This whooping, male Trelawney-ejector almost has to be Draco who has just managed to retrieve something from Borgin and Burkes—there would be no reason to include it in the story if it were anything else. Even Harry assumes this to be so in his conversation with Dumbledore before leaving for the cave. Assuming I am right that Draco told no one of his plan until he knew it would work, this means that Voldemort wasted no time in putting the plan into effect—it had been carried out mere hours after Draco sent word of it to him. The description and details of the plan were thus likely rushed through.

There is no evidence to suggest that Voldemort was ever told exactly where inside Hogwarts the newly-repaired Vanishing Cabinet was located. The plan was extremely simple: get Death Eaters to Borgin’s and Burke’s, have them go into the Vanishing Cabinet, and they will appear at Hogwarts, whence they will be free to wreak havoc and secure the way for Draco to kill Dumbledore.

In describing that plan to Voldemort on a tight schedule, there are many details that are more important than the precise location of the Vanishing Cabinet: where Dumbledore was, how to lure him back, who should play which role in wreaking havoc, where to lure Dumbledore to, etc. Even if the location of the Cabinet was mentioned in all this, it is not unlikely that it would be in more generic and practical terms, mentioning the location of the room (“once the Death Eaters are through, they’ll come out in a room on the seventh floor in the eastern tower”), rather than describing in detail what the actual room itself is, which is really quite irrelevant to the plan itself.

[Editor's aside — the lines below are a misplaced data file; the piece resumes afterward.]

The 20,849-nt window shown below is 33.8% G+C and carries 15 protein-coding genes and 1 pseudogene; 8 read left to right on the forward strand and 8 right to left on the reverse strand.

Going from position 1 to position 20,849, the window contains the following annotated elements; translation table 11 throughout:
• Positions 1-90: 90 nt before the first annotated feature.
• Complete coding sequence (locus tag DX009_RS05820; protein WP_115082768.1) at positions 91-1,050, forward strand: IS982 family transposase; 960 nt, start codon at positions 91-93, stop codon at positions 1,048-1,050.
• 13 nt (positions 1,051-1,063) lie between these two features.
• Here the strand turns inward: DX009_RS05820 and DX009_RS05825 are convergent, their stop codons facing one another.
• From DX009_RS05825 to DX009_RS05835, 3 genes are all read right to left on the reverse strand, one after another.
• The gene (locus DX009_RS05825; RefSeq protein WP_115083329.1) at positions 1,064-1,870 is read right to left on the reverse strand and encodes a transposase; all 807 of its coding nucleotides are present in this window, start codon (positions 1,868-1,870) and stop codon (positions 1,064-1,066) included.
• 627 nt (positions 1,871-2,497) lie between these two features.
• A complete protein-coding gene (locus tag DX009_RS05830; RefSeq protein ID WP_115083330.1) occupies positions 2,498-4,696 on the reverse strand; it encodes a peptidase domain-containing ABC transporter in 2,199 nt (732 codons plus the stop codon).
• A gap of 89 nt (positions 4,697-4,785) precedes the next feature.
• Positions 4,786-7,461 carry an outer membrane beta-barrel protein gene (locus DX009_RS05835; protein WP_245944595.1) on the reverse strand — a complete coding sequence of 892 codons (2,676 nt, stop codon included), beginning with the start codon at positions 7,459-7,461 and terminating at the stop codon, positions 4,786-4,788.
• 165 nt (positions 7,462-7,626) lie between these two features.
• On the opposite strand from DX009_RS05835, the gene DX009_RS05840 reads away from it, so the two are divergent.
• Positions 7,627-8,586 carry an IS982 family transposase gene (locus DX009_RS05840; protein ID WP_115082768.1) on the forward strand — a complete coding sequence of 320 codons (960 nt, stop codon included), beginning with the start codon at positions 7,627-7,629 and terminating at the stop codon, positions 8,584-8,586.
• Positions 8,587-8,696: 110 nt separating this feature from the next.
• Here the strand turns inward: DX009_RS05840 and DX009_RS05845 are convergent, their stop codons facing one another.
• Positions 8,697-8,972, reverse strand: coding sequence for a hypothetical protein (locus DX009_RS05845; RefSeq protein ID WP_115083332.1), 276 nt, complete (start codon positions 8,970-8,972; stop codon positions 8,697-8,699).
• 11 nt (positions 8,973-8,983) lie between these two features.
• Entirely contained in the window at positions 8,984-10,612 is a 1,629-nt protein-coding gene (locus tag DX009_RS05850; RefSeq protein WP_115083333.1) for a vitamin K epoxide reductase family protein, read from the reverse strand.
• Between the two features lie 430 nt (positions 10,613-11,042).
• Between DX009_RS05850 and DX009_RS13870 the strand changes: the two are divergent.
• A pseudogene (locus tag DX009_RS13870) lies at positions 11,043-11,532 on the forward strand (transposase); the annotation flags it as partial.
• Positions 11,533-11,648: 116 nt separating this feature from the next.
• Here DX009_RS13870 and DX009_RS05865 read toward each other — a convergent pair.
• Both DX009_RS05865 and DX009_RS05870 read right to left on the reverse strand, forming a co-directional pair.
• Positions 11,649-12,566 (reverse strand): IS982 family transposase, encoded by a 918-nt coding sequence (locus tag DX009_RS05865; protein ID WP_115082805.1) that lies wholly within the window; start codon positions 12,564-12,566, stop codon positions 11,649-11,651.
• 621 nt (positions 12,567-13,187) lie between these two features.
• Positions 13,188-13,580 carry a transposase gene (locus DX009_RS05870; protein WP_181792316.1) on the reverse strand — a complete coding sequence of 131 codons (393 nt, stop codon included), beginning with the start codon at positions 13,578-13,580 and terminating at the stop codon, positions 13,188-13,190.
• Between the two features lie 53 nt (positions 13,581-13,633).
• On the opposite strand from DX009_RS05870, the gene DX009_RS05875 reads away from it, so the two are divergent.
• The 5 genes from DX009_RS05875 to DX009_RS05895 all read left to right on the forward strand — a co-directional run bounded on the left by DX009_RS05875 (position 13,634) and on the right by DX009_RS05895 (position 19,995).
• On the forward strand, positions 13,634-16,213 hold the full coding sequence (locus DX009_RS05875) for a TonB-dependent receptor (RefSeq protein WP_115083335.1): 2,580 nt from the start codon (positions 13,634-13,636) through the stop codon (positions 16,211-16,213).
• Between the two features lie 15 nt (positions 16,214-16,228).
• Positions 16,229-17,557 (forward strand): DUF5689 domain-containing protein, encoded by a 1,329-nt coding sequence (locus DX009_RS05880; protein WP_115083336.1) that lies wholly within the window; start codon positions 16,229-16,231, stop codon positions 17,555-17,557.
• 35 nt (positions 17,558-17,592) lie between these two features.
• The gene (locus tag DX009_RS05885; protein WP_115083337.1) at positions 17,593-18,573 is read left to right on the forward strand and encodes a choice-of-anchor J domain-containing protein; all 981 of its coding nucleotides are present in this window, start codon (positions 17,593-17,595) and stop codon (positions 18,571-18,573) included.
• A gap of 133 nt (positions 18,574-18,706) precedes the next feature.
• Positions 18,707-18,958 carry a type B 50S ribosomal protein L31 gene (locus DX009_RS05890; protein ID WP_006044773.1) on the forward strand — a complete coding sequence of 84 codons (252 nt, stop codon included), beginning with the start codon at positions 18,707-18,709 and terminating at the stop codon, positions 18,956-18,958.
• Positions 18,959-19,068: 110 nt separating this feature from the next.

As it is we have no evidence to either prove or disprove that Voldemort knew the Vanishing Cabinet was in the Room of Requirements, but there’s at least a good case to be made that he didn’t.


Does it matter?

Quite apart from that, though, he was right: despite all the students who had been using the Room of Hidden Things over the years since he hid the diadem there, no one did know that that’s where it was. Even Harry, who had actually handled the diadem with his own two hands, had not recognised it and did not know where it was, despite the fact that he was actively searching for it.

There’s a good chance that, even if he realised that the Vanishing Cabinet was in the same room as the diadem, he would not be overly shaken by the fact. His method of security through obscurity was as good as it had ever been, and the fact that others had also found some use for the (enormous) room did not really change that. He alone did know where he had put the diadem, at the time.

And very importantly: he is trying to calm himself down by convincing himself of the unlikelihood of anyone knowing about any of the Horcruxes. He is enumerating and exaggerating reasons why no one could possibly know about them. He mentions the ring, the locket, and the diadem, and the other two are also exaggerated:

No one had ever known him to be related to the Gaunts, he had hidden the connection

One had only to do what Dumbledore did and look into his orphanage past to find out where the name Tom Marvolo Riddle came from; not too difficult to discover.

And how could the boy, or anybody else, know about the cave or penetrate its protection? The idea of the locket being stolen was absurd …

Both Regulus (with Kreacher’s help) and Dumbledore (with Harry’s) managed it, nonetheless. Again, his orphanage past held the clue.

Speaking logically, even Voldemort would probably have to admit that all three statements are not absolute. It would be theoretically possible to discover his connection to the Gaunts; there was at least one or two ways to come to know about the cave; and he couldn’t know for sure that others did not have as intimate knowledge of Hogwarts’ secrets as he did.

But Voldemort is not thinking logically at the moment: he is convincing himself, calming himself down, and using his exaggerated and arrogant sense of superiority as a tool to do so.